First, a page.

The Regional Airline Association (RAA), the trade group representing regional airlines, agrees with this sentiment about how dire the situation is for local communities.
“To ensure small community air service, we need to quickly grow the supply of pilots while upholding the highest training standards,” said Drew Jacoby Lemos, RAA’s senior director of government affairs, in an email to TPG.
At the onset of the COVID-19 pandemic in early 2020, the demand for flying plummeted. There was a surplus of pilots — one that, it turns out, would be temporary. But airlines, desperate to cut costs, offered early retirement packages to their most senior pilots — the ones who tend to command the highest salaries.
As the demand for flying rebounded, so did the demand for pilots. However, airlines found themselves with fewer pilots than they had before the pandemic.
At some airlines, “the early retirements represented as much as 15% of the pilot workforce,” Murray said.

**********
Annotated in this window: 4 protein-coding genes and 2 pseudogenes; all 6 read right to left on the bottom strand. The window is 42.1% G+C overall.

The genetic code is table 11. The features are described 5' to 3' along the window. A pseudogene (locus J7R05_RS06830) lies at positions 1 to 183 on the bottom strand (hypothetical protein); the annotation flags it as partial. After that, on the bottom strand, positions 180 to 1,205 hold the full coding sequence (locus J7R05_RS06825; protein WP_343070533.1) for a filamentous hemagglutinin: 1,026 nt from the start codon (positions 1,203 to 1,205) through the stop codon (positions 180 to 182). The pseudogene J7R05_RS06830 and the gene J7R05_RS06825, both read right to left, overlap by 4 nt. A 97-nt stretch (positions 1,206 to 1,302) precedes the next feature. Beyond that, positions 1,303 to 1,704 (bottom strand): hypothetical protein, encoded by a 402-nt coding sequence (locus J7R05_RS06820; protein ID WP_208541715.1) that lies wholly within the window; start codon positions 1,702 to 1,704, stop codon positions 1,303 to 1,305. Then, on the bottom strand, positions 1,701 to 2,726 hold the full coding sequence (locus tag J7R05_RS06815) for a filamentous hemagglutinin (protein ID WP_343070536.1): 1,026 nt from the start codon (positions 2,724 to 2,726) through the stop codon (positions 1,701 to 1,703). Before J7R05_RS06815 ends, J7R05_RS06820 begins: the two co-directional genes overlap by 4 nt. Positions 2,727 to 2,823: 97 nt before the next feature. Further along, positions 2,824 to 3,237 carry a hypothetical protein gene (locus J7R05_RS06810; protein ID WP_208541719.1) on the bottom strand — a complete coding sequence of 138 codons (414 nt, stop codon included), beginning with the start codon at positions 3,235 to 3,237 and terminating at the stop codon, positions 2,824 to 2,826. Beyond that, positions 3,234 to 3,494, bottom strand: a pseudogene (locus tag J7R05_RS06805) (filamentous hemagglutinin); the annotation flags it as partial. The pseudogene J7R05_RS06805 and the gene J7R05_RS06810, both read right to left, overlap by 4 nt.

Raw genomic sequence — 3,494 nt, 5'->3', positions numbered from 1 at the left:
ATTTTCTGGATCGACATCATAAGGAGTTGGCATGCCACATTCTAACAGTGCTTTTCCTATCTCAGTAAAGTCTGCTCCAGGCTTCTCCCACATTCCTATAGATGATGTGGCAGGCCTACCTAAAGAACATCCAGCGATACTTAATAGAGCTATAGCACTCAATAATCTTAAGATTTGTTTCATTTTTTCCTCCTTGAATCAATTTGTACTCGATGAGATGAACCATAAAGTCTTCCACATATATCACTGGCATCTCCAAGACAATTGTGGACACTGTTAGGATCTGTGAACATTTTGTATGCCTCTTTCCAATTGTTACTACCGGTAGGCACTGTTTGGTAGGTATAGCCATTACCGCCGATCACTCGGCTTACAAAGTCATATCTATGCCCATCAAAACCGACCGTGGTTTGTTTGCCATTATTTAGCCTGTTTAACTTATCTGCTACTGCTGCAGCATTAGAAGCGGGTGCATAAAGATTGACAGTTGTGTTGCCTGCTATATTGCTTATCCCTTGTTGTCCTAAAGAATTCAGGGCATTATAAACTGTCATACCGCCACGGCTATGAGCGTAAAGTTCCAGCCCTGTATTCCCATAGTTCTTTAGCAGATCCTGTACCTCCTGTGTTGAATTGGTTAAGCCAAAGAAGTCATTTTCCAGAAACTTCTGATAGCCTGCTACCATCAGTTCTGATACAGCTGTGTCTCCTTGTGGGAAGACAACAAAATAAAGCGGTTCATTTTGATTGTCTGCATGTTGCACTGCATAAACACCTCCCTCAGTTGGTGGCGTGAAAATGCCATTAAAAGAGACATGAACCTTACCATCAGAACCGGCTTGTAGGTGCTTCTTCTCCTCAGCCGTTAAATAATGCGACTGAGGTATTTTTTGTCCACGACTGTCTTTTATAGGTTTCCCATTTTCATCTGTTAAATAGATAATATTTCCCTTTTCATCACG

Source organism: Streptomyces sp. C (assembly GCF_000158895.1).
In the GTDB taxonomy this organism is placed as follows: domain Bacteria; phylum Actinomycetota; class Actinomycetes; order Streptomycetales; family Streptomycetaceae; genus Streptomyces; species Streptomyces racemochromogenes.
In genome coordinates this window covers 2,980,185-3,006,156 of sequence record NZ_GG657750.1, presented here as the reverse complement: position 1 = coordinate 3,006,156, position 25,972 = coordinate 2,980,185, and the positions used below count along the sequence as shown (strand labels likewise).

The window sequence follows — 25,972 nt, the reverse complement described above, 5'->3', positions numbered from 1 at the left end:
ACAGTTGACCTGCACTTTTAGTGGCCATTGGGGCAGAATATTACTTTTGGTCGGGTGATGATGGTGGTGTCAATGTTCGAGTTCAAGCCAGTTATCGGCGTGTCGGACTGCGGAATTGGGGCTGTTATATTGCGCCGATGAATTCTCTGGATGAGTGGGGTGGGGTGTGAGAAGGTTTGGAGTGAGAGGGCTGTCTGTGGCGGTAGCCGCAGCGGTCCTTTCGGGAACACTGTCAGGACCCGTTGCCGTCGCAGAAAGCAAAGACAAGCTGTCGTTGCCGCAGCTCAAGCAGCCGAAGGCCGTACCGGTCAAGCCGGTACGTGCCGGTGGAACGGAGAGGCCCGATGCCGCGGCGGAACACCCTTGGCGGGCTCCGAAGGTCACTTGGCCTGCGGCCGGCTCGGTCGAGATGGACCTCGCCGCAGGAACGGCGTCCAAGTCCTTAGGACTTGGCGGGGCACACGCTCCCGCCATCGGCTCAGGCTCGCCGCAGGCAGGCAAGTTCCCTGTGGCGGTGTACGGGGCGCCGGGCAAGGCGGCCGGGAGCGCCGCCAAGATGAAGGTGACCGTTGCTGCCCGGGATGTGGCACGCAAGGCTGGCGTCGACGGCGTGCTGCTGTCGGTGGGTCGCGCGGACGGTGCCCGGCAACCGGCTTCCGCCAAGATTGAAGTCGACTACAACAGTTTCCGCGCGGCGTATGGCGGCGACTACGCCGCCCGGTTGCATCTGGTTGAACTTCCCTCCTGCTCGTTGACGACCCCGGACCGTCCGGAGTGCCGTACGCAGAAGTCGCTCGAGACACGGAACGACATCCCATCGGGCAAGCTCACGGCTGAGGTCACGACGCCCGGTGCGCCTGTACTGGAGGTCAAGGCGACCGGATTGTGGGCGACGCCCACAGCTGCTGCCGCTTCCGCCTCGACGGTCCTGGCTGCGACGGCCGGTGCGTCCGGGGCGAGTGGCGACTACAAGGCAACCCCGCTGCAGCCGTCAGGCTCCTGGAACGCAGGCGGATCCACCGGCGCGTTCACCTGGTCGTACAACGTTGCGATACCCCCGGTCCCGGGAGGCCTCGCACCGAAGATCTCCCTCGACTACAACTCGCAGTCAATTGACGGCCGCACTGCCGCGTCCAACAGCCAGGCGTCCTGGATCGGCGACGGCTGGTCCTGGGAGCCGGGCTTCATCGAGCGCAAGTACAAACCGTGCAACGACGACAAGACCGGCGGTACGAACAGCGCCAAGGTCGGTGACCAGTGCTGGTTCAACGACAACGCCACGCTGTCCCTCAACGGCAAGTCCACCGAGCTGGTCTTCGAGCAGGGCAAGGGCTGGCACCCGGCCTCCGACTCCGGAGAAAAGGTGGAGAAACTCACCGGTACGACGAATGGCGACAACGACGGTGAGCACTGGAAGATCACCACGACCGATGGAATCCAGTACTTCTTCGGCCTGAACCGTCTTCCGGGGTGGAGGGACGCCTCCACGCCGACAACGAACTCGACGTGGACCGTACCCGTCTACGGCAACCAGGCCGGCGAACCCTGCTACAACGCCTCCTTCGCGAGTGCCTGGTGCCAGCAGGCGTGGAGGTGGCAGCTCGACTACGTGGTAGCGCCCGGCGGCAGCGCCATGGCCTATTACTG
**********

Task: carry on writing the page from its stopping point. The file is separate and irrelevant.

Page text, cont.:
A big reason why the supply of pilots is so constrained is because many people simply can’t afford to become a pilot.
As the industry emerges from its biggest crisis in history, it confronts another issue. While the pilot shortage is slower moving, the effects are already being seen, and more smaller cities could be on the chopping block.
For now, airlines are turning to a new set of recruitment tools to address this problem. Whether it will work remains to be seen.
United CEO: 100 Planes Parked Amid Regional Pilot Shortage
“We have almost 100 airplanes effectively grounded right now – regional aircraft, because there’s not enough pilots to fly them, which means we just can’t, at the moment, fly to all the small communities that we would like to.”
United Airlines made headlines just a few months ago when it pulled service to a handful of destinations, mainly those receiving regional services, due to these pilot shortages. With so much appetite from large mainline carriers for pilots and continued growth in the low-cost sphere, there are not enough pilots to meet demand. In addition, training pilots is no easy task, and the cost to enter the industry has been highlighted as a barrier to training pilots.